Second-mode wave growth within the hypersonic boundary layer of a slender cone is investigated experimentally using high-speed schlieren visualizations. Experiments were performed in AEDC Tunnel 9 over a range of unit Reynolds number conditions at a Mach number of approximately 14. A thin lens with a known density profile placed within the field of view enables calibration of the schlieren set-up, and the relatively high camera frame rates employed allow for the reconstruction of time-resolved pixel intensities at discrete streamwise locations. The calibration in conjunction with the reconstructed signals enables integrated spatial amplification rates (
factors) to be calculated for each unit Reynolds number condition and compared to
factors computed from both pressure transducer measurements and linear parabolized stability equation (PSE) solutions. Good agreement is observed between
factors computed from the schlieren measurements and those computed from the PSE solutions for the most-amplified second-mode frequencies. The streamwise development of
factors calculated from the schlieren measurements compares favourably to that calculated from the pressure measurements with slight variations in the
factor magnitudes calculated for harmonic frequencies. Finally, a bispectral analysis is carried out to identify nonlinear phase-coupled quadratic interactions present within the boundary layer. Multiple interactions are identified and revealed to be associated with the growth of disturbances at higher harmonic frequencies.
The Pediatric Heart Network designed a career development award to train the next generation of clinician scientists in paediatric-cardiology-related research, a historically underfunded area. We sought to identify the strengths/weaknesses of the programme and describe the scholars’ academic achievements and the network’s return on investment.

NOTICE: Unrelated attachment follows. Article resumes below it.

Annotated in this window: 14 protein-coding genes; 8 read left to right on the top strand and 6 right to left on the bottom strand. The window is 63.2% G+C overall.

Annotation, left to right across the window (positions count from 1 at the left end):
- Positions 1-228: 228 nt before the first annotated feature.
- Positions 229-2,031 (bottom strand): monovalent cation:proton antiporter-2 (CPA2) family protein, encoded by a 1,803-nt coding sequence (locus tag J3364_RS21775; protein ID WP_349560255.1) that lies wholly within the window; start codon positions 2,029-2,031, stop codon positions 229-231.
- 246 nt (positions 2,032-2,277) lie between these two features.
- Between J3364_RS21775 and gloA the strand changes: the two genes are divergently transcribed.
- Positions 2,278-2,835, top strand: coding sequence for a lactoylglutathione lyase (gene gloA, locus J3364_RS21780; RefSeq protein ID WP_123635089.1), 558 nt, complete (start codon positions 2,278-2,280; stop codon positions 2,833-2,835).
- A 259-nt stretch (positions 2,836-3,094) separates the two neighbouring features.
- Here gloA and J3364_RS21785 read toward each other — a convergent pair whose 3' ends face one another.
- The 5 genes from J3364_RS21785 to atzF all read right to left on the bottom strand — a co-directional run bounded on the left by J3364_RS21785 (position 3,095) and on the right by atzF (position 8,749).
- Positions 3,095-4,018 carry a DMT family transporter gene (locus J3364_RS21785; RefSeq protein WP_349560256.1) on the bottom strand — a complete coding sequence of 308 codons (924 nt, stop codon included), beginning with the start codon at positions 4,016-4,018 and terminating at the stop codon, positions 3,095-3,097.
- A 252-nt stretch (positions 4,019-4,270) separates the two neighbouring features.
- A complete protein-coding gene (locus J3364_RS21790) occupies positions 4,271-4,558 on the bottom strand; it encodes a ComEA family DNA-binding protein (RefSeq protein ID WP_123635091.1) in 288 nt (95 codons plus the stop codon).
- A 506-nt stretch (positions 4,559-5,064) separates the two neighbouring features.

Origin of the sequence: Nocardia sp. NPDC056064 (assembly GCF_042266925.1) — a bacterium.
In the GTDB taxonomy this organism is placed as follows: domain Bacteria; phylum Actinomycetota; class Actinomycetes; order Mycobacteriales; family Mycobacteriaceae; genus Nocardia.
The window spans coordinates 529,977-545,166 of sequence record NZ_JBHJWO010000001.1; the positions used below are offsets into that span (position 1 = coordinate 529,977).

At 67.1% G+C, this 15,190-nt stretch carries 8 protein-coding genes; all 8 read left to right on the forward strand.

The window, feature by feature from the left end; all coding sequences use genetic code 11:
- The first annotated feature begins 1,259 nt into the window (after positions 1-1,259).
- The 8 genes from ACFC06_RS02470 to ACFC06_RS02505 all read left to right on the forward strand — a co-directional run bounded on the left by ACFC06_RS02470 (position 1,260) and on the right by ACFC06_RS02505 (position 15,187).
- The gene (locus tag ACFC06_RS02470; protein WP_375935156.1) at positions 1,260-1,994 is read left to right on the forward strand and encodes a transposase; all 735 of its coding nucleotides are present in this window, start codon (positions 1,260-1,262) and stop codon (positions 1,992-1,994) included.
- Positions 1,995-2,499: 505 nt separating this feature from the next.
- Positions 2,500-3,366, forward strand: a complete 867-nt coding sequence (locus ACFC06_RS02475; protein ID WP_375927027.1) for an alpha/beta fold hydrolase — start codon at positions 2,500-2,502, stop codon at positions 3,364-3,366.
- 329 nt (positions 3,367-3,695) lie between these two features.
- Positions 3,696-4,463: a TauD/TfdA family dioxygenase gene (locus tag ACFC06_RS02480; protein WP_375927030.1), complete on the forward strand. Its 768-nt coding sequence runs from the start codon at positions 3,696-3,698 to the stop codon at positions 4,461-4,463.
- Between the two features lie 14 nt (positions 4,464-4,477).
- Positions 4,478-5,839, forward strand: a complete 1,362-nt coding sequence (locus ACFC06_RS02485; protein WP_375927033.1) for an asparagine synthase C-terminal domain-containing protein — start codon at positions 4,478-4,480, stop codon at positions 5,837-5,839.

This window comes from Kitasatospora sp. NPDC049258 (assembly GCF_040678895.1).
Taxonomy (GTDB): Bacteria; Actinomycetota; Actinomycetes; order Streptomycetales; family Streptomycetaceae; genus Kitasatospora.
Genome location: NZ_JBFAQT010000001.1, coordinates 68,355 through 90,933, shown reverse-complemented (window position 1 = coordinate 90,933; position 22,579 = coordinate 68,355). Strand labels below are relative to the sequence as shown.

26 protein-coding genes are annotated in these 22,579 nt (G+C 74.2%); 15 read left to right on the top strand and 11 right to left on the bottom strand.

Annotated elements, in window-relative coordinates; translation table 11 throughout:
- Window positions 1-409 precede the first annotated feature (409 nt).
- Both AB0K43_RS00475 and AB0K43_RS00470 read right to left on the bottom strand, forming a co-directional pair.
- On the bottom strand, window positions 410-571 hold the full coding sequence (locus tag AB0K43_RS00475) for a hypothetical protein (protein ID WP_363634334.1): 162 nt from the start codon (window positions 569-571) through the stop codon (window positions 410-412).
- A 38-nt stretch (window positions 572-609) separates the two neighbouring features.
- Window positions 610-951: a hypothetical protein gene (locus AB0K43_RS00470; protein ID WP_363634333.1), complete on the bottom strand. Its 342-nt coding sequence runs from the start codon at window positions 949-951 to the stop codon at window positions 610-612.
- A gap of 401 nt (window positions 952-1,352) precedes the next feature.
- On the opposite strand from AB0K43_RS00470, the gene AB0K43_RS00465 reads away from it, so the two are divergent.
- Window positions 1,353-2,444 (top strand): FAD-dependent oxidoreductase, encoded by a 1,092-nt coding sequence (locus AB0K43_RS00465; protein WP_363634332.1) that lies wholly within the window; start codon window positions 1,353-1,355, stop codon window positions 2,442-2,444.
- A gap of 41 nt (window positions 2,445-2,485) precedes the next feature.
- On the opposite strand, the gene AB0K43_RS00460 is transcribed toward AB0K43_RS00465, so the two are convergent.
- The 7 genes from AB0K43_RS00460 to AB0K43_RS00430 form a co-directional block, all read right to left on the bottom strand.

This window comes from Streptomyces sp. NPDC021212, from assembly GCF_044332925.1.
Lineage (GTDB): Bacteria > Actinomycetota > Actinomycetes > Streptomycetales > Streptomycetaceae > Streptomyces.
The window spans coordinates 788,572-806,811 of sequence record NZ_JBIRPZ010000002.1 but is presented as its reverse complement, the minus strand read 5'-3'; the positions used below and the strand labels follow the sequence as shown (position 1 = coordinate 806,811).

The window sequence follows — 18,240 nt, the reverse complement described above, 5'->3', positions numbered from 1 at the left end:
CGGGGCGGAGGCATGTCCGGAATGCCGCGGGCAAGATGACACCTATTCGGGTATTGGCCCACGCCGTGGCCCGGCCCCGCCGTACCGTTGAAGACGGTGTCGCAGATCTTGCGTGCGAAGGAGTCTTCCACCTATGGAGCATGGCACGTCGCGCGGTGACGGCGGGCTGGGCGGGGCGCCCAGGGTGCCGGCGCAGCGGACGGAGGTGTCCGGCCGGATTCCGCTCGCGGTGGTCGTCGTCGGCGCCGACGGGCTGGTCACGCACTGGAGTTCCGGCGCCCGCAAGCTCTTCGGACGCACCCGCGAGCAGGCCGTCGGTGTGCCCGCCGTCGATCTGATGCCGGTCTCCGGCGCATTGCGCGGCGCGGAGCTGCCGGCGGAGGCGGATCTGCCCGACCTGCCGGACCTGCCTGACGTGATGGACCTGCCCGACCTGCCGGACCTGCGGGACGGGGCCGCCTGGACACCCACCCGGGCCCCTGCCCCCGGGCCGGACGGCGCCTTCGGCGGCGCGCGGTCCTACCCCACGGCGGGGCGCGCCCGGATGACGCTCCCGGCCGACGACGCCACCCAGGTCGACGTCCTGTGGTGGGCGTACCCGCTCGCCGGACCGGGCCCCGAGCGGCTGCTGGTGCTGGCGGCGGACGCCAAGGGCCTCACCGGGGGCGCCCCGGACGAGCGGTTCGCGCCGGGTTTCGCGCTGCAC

Survey questions designed to evaluate the programme were sent to applicants – 13 funded and 19 unfunded applicants – and 20 mentors and/or principal investigators. Response distributions were calculated. χ2 tests of association assessed differences in ratings of the application/selection processes among funded scholars, unfunded applicants, and mentors/principal investigators. Scholars reported post-funding academic achievements.
Survey response rates were 88% for applicants and 100% for mentor/principal investigators. Clarity and fairness of the review were rated as “clear/fair” or “very clear/very fair” by 98% of respondents, but the responses varied among funded scholars, unfunded applicants, and mentors/principal investigators (clarity χ2=10.85, p=0.03; fairness χ2=16.97, p=0.002). Nearly half of the unfunded applicants rated feedback as “not useful” (47%). “Expanding their collaborative network” and “increasing publication potential” were the highest-rated benefits for scholars. Mentors/principal investigators found the programme “very” valuable for the scholars (100%) and the network (75%). The 13 scholars were first/senior authors for 97 abstracts and 109 manuscripts, served on 22 Pediatric Heart Network committees, and were awarded $9,673,660 in subsequent extramural funding for a return of ~$10 for every scholar dollar spent.
Overall, patient satisfaction with the Scholar Award was high and scholars met many academic markers of success. Despite this, programme challenges were identified and improvement strategies were developed.